What you can learn is:
- Make it compelling. Dr. Seuss tackles topics and creates interest by approaching them differently than what everyone else. For example, in his story about the Lorax, he challenges kids to think about the environment. But he didn’t go at it like everyone else He wasn’t heavy-handed and used lovable imaginary characters to paint a picture of what could happen and encouraged hope by subtle suggesting that something could be done if you mend your ways and care. Think out of the box and approach your writing in a way that compels your reader to think differently.
- Speak to your reader. The reason Dr. Seuss wrote The Cat In The Hat was because he was challenged by the director of Houghton Mifflin’s educational division, William Spaulding, to “write a story that first-graders can’t put down” and asked that it be limited to 225 specific words from a list of 348 words that were selected from a first grader’s vocabulary list. Because he wrote to six and seven year olds using words they knew how to read, he was wildly successful. Are you using words and language your reader knows and understands?
- Make it memorable and fun. You may or may not remember the series of books used to teach children to read from the 1930’s to the 1970’s, “Dick and Jane”. The sentences were simple, for example, “See spot run”, but boring. Look at your own blogs, emails, and websites. How can you spice things up and have more fun? For example, GKIC Member Matt Furey has fun with his writing by making up words (just as Dr. Seuss did).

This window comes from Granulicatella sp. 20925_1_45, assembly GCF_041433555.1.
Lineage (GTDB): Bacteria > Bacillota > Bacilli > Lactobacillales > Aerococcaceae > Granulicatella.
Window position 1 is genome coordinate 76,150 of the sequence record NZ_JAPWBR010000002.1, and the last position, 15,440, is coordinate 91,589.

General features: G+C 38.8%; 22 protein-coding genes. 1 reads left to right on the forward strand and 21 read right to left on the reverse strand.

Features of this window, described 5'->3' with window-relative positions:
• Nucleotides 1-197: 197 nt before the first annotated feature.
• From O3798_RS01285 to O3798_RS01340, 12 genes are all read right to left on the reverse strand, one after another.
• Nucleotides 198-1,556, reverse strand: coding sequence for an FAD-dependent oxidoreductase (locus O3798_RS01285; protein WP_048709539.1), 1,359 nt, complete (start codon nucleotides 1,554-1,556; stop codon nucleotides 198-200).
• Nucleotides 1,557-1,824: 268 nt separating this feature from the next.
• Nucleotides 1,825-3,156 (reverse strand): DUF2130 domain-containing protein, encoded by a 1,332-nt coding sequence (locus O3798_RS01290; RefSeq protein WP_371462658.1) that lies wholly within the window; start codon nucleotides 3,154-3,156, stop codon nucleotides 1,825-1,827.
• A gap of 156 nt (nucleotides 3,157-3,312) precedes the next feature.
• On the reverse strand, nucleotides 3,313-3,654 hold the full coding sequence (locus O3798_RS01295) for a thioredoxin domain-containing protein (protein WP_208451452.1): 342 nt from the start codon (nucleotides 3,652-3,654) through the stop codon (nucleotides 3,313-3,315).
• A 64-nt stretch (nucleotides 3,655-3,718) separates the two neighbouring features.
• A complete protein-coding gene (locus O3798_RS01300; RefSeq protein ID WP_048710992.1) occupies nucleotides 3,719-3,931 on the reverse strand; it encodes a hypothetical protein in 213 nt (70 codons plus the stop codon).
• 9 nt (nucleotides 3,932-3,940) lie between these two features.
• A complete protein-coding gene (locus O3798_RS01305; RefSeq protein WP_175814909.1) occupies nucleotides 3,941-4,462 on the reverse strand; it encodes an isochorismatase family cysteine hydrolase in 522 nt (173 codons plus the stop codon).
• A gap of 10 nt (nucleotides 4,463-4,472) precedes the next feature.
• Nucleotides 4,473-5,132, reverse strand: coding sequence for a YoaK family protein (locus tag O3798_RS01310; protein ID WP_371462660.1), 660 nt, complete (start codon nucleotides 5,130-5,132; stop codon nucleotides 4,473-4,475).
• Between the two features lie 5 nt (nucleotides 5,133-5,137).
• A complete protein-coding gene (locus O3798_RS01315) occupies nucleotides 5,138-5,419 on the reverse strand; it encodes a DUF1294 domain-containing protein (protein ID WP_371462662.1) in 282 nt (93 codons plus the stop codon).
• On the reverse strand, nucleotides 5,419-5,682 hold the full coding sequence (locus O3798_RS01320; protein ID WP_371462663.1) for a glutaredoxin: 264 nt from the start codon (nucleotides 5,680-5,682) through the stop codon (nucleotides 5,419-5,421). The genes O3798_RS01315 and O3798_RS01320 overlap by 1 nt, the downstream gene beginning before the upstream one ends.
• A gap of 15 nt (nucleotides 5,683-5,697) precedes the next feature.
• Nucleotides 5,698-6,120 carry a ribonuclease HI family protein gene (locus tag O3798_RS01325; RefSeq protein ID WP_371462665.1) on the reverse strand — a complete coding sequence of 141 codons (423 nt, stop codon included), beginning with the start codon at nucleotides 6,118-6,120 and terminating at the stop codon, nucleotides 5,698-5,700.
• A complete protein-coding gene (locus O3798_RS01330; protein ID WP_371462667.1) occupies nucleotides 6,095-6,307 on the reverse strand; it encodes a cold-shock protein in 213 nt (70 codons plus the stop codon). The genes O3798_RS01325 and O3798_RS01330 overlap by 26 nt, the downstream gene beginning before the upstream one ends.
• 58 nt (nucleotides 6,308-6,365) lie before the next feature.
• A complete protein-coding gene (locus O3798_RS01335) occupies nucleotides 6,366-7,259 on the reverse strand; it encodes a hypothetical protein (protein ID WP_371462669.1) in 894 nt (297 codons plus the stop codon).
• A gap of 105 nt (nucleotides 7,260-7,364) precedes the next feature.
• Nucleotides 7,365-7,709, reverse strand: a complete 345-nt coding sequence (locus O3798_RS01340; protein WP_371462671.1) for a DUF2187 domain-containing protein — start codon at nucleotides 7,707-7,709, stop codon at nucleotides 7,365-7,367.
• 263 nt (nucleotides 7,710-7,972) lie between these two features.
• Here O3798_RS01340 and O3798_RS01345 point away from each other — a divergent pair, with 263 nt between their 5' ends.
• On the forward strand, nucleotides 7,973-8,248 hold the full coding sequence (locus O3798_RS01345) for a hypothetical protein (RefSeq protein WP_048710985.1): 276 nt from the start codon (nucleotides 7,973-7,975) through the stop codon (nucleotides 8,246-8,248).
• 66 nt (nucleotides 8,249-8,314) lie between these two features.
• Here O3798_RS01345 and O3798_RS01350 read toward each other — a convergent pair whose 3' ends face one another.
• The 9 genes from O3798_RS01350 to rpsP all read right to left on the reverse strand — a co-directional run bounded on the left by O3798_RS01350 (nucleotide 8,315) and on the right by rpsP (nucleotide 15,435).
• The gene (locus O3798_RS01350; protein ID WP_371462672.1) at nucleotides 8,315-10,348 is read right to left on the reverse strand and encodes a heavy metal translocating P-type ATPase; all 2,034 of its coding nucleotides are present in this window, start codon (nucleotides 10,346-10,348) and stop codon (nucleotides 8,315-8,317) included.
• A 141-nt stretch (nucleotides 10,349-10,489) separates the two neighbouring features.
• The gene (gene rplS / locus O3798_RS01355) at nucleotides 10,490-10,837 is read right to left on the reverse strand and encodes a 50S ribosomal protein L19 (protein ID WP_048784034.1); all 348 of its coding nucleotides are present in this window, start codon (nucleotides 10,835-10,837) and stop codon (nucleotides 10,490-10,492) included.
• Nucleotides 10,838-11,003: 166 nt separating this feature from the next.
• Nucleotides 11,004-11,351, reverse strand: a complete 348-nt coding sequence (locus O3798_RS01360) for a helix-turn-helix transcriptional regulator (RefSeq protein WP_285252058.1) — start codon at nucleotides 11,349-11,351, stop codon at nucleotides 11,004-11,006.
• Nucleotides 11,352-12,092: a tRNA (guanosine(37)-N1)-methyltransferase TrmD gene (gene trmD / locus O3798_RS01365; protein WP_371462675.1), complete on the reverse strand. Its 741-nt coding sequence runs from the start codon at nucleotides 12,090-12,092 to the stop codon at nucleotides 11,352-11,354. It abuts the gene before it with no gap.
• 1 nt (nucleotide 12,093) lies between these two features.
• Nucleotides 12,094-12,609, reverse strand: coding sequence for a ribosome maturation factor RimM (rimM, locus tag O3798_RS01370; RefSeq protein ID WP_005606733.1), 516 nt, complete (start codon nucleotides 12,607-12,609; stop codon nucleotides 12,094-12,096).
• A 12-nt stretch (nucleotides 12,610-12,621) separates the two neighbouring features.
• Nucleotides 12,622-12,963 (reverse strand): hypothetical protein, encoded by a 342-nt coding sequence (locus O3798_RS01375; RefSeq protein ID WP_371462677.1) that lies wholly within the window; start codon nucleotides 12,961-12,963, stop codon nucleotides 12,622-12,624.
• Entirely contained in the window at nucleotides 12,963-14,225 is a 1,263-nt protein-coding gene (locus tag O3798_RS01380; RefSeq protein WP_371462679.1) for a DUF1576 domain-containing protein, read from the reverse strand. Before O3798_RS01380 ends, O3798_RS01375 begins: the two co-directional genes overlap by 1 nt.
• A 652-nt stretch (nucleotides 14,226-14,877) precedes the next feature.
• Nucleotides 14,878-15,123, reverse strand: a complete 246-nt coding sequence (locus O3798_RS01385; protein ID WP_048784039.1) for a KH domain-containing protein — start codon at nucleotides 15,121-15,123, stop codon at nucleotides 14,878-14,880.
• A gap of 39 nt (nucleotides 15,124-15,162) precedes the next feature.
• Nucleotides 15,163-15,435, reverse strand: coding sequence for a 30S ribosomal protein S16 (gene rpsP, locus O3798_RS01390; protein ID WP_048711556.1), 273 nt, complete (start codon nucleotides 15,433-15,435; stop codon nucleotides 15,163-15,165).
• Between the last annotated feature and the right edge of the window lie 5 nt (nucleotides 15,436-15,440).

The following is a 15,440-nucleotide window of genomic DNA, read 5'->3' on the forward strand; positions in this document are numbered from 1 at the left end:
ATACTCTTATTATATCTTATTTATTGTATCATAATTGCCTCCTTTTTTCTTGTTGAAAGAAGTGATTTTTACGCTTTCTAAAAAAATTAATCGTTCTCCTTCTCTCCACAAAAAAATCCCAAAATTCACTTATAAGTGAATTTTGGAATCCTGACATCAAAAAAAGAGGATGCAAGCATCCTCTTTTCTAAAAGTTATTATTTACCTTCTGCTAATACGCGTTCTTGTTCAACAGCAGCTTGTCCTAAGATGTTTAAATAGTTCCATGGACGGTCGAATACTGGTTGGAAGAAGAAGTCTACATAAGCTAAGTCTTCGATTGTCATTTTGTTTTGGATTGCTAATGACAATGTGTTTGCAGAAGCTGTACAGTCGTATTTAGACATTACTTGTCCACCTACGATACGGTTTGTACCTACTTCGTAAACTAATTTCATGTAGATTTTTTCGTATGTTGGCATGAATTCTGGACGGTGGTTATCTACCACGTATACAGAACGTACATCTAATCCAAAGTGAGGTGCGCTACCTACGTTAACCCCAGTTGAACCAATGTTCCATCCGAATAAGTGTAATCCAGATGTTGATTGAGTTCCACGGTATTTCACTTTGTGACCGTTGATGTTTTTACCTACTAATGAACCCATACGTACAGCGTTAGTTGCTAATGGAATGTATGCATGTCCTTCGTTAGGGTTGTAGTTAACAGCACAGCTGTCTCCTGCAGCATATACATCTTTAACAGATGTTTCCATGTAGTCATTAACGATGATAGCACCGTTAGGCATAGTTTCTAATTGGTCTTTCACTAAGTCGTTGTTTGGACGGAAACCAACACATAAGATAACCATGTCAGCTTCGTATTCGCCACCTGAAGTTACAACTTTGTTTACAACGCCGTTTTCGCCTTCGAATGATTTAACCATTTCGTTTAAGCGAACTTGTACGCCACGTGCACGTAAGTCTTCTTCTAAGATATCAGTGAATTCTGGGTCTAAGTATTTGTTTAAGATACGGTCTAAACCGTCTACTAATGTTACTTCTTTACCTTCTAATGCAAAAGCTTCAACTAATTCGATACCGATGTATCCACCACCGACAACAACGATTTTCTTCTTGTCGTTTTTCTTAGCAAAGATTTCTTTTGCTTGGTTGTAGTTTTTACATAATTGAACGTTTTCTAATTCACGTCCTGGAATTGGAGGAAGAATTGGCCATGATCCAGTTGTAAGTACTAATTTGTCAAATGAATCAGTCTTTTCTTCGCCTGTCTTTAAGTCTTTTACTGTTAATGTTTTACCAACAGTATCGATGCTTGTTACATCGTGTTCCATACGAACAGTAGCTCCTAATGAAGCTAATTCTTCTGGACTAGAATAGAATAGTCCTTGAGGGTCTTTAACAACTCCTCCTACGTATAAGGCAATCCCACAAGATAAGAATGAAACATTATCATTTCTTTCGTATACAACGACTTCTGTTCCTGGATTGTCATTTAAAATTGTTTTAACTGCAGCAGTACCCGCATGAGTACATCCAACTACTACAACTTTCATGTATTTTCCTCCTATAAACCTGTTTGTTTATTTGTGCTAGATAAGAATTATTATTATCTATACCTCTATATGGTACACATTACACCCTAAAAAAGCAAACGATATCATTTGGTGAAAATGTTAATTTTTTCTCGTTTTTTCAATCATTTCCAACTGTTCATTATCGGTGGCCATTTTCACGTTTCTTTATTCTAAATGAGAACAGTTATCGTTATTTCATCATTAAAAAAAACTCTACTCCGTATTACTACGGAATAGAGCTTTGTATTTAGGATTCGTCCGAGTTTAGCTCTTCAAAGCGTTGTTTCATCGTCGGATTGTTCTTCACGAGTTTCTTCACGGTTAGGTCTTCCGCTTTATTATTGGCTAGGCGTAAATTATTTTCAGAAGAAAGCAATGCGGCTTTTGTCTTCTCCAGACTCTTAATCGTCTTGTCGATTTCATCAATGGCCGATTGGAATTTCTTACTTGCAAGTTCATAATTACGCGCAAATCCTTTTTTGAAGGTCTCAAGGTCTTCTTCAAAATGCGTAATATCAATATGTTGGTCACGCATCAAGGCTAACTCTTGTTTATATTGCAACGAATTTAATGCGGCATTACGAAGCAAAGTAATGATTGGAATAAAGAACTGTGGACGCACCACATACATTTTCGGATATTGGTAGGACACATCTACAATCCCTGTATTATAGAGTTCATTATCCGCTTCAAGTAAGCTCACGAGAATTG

What Dr. Seuss teaches us about business:
When asked what made him so successful, Dr. Seuss once said, “I don’t write for children. I write for people.” He also told an interviewer, “Ninety percent of the children’s books patronize the child and say there’s a difference between you and me, so you listen to this story. I, for some reason or another, don’t do that. I treat the child as an equal.”
One of many lessons you can learn, here are a few more…
- Be persistent. Dr. Seuss once said that he had a hard time finding someone who would pay any attention to his first children’s book, And to Think That I Saw It on Mulberry Street. In fact, this book was rejected between 27 times before he found someone to publish it. Imagine if he would have given up?
- Network and let people know what you’re up to. On Tuesday Dan talked about the power of “acquaintanceship”. Dr. Seuss’ first book was finally published when he spoke with a former classmate, Mike McClintock, who was an editor at Vanguard Press. McClintock signed Dr. Seuss to a contract.
- · Never stop learning. Who can forget the Dr. Seuss quote, “The more that you read, the more things you will know. The more that you learn, the more places you’ll go.” The one thing you will find in common with ALL successful business persons is that they read. Be sure to set aside time to read your GKIC member material each month and you’ll go far in your business.
Incorporate even a few of these Dr. Seuss lessons into your business and you’ll not only impact your business in a positive way but you’ll find you and your customers having more fun too.
Dedicated to Multiplying Your Income,
Chief Marketing Officer
Glazer Kennedy Insider’s Circle™
The PLACE For Prosperity WithOUT the Bull